Instead, as our examples from Lofa County and Nimba County illustrate, it was a series of local conflicts that
got tangled up in each other, as Taylor’s rebellion against Doe’s dictatorship pushed the dysfunctional Liberian
state over the edge and into the abyss
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 The task for the various stakeholders currently involved in Liberia is not simply putting Liberia back together
again, but, for the first time, constructing a state and a polity based on the principle of inclusion instead of
exclusion (Bøa˚s 2005). This mirrors the challenge facing individual ex-combatants as they attempt to re-order
their lives after the war.
 First, we contend that, in societies undergoing conflict, armed groups can provide some sort of order and
social organisation, and represent means for social integration and upward social mobility (see Utas 2003).
Furthermore, we assume that enrolment in the various factions in the Liberian civil war mainly took place
out of free will, as a viable response to a person’s particular situation
 Moreover, we venture that, just because people make choices under some level of coercion – not an
uncommon occurrence in any society – this does not remove their agency and their ability to evaluate
alternative coping strategies. We therefore premise our analysis on the conviction that people have agency,
and are not merely victims of circumstances and structures that they do not understand and did not create
 distinction between ‘tactical’ and ‘ strategic’ agency. The first is narrow and opportunistic, ‘exercised to cope
with concrete, immediate conditions of their lives in order to maximise the circumstances created by their
violent military environment’ (Honwana 2006: 71). The latter is based on a position of power that enables a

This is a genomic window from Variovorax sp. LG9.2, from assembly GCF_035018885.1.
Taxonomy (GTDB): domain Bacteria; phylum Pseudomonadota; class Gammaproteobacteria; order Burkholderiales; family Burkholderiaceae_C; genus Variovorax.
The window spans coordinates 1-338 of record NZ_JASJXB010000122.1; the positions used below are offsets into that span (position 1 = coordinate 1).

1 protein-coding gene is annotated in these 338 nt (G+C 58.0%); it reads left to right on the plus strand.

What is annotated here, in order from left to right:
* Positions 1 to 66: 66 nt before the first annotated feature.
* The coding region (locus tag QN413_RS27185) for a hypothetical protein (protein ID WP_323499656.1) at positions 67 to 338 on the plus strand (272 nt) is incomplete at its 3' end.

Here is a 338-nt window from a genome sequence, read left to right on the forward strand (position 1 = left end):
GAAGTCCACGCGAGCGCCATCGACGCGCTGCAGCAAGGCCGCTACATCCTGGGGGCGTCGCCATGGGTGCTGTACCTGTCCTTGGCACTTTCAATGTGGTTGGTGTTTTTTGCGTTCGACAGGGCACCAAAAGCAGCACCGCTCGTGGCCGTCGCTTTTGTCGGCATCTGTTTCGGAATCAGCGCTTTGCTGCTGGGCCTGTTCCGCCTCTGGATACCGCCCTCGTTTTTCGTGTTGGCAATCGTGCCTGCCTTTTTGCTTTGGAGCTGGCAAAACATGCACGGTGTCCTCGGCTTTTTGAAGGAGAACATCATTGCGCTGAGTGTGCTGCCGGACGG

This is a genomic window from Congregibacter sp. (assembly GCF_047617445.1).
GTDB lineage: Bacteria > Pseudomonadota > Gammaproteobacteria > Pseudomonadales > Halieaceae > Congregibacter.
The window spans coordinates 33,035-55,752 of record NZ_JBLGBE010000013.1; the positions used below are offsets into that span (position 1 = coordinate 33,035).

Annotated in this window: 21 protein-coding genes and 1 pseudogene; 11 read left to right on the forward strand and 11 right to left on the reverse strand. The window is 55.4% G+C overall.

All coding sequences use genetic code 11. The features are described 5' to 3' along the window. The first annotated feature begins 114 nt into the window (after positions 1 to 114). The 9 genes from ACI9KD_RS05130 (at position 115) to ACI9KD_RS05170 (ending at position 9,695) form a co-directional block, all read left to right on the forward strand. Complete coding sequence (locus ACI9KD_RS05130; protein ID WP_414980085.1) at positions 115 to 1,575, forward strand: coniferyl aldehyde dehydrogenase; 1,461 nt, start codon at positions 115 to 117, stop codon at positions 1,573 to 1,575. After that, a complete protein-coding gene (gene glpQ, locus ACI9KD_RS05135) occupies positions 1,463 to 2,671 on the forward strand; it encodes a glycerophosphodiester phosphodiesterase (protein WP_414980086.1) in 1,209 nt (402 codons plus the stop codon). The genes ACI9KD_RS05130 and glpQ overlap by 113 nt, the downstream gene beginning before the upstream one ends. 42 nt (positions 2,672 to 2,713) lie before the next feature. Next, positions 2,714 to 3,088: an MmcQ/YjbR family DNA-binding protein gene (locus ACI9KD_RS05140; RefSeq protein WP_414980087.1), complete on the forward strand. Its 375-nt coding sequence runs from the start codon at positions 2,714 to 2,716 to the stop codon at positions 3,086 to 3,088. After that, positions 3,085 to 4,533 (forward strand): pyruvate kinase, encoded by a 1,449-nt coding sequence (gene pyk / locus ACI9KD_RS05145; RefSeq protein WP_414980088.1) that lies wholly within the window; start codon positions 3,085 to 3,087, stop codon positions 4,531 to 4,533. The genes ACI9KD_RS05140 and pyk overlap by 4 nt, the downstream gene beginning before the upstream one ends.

certain degree of control over the self and the decisions taken
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 Carefully examining the conditions and concerns that initially led some people to join militias and participate in
armed conflict, rather than simply assuming that only one factor (force, poverty, greed, grievance) was
determinative, helps illuminate the distinction between tactical and strategic agency. We see below that, in
joining armed groups, many excombatants seem to have made tactical decisions rooted in security concerns
 We also discover that their current existence in post-war Monrovia is to a large extent tactical – necessarily
opportunistic and oriented towards surviving, not thriving.
 Many more men than women participated in the different warring factions. Those women who did belong to a
faction have mostly returned to their home communities without ever picking up the ‘tag’ as ex-combatants.
This seems particularly to be the case of females fighting for the movement Liberians United for Reconciliation
and Democracy (LURD)
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 The ethnic composition of our informants vis-a`-vis their group affiliations, especially in Duala Market, may
seem surprising. LURD was mainly a Mandingo project, but many of our LURD-affiliated Duala informants are
Kru. The LURD rebellion (which dominated what may be called the second part of the Liberian civil war, from
1999 to 2003) emerged from Lofa County. They initially threatened Taylor and his government from the